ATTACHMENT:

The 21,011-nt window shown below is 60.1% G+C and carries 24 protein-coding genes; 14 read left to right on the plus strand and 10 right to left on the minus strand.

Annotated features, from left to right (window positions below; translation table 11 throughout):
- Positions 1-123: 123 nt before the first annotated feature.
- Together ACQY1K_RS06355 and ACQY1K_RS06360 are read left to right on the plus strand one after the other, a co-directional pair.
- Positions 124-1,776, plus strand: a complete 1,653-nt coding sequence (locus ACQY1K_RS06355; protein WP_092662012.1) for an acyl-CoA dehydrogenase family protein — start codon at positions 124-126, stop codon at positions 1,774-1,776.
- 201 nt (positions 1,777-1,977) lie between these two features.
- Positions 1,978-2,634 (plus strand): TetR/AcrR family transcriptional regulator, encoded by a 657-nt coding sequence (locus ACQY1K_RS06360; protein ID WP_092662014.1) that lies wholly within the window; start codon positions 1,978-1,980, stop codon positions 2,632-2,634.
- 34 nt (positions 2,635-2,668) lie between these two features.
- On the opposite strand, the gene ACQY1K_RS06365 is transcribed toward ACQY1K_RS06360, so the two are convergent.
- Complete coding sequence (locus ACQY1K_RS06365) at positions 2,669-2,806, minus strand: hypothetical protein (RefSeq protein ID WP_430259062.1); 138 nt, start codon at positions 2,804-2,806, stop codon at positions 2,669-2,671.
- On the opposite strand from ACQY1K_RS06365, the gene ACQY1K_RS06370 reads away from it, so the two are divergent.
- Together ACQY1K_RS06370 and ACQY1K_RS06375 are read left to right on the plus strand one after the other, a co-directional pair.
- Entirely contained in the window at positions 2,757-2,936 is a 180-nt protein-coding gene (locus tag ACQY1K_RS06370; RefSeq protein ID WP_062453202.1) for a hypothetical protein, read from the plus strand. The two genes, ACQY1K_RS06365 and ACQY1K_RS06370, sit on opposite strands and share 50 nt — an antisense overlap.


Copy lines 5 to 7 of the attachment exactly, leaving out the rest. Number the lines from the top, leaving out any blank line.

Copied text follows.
- Positions 124-1,776, plus strand: a complete 1,653-nt coding sequence (locus ACQY1K_RS06355; protein WP_092662012.1) for an acyl-CoA dehydrogenase family protein — start codon at positions 124-126, stop codon at positions 1,774-1,776.
- 201 nt (positions 1,777-1,977) lie between these two features.
- Positions 1,978-2,634 (plus strand): TetR/AcrR family transcriptional regulator, encoded by a 657-nt coding sequence (locus ACQY1K_RS06360; protein ID WP_092662014.1) that lies wholly within the window; start codon positions 1,978-1,980, stop codon positions 2,632-2,634.